Monday, April 24, 2006

Spyware companies cleaning up their acts when their backs are against the wall

See the link above for an excellent article, "Spy vs. Spy" in the Boston Globe by columnist Hiawatha Bray. He is noting the number of spyware companies trying to clean up their images now that there are anti-spyware laws on the books in several states and bills introduced in Congress, as well as pressure from really annoyed consumers.

The Federal Trade Commission (FTC) has been very active in attacking adware and spyware producers, and a great help to consumers. See the comments of Deborah Platt Majoras, Chairman of the FTC on February 9, 2006 here. She details three major principles illustrated in FTC cases against spyware producers:

The underlying basic principle is that the consumer owns his or her own computer, and that highjacking the use of it through installing spyware, adware or spam is theft.

1) The first principle is the basic unfairness of distributing exploitative software such as that which highjacks the home page to incessantly display ads through "drive-by" downloads when a computer user visits a website and clicks on an X to close a box or downloads "free" music.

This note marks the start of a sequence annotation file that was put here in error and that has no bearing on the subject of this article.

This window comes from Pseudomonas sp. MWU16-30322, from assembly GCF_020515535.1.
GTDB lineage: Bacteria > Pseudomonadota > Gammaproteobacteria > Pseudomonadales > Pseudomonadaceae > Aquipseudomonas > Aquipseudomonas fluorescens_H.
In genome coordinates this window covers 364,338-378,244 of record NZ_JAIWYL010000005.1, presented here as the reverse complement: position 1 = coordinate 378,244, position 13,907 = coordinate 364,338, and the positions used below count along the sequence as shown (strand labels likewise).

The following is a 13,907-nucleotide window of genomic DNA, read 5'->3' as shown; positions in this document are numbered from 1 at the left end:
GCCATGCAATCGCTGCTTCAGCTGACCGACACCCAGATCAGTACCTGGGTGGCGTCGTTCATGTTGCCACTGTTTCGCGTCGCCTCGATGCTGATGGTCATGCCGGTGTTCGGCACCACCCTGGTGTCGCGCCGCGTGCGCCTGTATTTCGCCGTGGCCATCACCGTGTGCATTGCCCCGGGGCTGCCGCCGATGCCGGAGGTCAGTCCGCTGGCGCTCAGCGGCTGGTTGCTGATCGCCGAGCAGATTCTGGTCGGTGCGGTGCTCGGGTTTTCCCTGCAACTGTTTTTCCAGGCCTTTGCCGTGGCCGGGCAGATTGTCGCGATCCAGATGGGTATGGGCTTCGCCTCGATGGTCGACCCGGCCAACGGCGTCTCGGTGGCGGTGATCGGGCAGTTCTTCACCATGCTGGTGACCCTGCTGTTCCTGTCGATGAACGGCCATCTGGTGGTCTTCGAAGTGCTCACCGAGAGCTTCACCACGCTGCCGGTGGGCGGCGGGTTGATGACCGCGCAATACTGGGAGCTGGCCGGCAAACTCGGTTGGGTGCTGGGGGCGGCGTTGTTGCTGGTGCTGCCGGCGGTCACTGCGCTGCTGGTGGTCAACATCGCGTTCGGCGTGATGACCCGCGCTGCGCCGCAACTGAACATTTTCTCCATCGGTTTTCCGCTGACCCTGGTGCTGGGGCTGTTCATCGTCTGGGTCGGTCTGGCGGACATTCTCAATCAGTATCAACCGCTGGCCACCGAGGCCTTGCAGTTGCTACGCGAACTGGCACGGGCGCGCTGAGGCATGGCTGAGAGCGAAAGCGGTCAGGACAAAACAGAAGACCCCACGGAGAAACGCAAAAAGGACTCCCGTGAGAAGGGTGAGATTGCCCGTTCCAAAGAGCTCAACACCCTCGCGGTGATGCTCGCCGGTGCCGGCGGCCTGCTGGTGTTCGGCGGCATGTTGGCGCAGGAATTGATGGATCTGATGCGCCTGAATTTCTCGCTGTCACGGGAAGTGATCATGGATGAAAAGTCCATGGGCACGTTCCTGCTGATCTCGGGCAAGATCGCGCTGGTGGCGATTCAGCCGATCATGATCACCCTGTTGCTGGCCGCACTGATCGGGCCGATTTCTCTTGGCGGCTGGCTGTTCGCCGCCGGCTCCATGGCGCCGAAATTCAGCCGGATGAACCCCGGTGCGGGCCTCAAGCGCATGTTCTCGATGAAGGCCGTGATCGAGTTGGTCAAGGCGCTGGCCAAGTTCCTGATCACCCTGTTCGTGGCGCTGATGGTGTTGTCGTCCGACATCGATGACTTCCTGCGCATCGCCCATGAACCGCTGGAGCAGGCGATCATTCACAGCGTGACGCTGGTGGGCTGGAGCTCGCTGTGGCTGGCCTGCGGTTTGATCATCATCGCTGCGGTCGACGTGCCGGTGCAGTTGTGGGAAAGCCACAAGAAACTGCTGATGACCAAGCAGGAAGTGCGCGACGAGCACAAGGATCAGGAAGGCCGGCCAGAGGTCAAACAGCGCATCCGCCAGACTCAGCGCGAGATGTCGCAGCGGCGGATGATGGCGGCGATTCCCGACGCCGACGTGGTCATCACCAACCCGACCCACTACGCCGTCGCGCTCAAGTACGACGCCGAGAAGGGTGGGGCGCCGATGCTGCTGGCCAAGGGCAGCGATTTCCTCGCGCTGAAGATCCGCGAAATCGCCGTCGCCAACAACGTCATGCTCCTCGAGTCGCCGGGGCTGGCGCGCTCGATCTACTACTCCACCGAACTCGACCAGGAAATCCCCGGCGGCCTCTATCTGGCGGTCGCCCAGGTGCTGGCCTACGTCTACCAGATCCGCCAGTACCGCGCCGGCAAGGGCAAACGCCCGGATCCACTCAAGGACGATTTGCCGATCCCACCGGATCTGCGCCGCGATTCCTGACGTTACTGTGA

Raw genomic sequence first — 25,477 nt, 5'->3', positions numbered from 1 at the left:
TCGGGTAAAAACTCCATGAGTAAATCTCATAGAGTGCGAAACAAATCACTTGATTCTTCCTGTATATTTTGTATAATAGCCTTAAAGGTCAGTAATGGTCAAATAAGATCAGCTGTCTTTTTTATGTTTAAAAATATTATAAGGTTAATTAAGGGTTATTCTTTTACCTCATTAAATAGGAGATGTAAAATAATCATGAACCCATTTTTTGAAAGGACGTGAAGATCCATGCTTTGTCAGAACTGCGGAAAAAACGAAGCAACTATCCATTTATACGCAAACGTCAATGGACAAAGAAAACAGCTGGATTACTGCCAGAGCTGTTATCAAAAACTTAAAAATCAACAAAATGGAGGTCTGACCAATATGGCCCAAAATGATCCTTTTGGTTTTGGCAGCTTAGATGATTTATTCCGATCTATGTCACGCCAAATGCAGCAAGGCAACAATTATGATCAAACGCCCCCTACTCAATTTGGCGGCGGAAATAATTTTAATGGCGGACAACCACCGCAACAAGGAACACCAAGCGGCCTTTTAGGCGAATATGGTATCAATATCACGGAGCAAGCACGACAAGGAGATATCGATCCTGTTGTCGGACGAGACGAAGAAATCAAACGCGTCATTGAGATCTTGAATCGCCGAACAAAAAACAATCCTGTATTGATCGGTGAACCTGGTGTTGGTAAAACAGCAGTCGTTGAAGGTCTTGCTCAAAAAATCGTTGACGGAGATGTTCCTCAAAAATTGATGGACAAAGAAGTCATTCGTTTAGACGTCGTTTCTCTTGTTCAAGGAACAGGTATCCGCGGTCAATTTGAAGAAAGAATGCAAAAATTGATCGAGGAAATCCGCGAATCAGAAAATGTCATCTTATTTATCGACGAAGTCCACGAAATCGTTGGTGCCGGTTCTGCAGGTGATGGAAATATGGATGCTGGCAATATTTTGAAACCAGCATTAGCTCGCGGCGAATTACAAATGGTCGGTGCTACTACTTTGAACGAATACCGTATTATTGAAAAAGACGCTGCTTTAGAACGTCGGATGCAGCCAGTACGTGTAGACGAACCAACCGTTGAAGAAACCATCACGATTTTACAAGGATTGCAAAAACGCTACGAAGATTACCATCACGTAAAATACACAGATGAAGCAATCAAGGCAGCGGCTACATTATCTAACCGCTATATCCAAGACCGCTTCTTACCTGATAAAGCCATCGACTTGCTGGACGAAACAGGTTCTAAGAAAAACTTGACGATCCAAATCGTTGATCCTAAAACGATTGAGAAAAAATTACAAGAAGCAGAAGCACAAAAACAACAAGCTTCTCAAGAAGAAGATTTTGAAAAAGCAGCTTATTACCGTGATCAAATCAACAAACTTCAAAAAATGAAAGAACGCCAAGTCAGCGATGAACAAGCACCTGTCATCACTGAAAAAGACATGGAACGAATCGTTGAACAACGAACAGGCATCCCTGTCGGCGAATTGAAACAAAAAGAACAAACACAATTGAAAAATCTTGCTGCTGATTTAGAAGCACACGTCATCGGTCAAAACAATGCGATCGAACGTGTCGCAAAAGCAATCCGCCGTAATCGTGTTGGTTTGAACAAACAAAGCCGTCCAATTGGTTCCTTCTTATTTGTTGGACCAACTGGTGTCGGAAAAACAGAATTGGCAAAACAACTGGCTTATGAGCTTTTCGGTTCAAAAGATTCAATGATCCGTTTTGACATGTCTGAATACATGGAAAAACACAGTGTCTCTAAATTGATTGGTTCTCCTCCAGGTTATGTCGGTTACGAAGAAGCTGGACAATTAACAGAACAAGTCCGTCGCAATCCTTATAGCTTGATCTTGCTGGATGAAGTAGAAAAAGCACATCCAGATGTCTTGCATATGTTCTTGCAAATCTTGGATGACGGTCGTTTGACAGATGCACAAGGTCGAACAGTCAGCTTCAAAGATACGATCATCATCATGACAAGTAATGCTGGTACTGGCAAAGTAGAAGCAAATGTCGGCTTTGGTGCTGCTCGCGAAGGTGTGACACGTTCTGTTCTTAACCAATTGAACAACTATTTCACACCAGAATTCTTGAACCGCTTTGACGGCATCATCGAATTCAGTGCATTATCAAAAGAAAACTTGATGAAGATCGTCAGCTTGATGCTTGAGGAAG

2) The second principle is burying key information in the user license at the very end does not create an informed agreement by the user.

3) The third principle is the unfairness of installing software on the user's computer without also providing clear and accessible uninstall instructions that work.

4) The fourth principle is that we are all in this together, and all have a responsibility to make the system work.

The speech is very good in that it includes citations to FTC cases against spyware and adware providers and other documents.


Essay from the FTC in support of the U.S. Safe Web Act, July, 20005 with a hypothetical showing how it would help the FTC prosecute spyware/adware malefactors.


Spyware: Policy and Background Issues for Congress, a Congressional Research Service Report (excellent resource updated to January 31, 2006) Link to pdf


Press release about Elliot Spitzer, Attorney General of New York suing spyware company: link


Utah Spyware Control Act U.C.A. 1953 § 13-40-101, et seq.

(this is the bill which became the Utah Spyware Control Act)


California Consumer Protection Against Computer Spyware Act.
West's Ann.Cal.Bus. & Prof.Code § 22947, et seq.


Arizona Computer Spyware
A.R.S. T. 44, Ch. 30, et seq.

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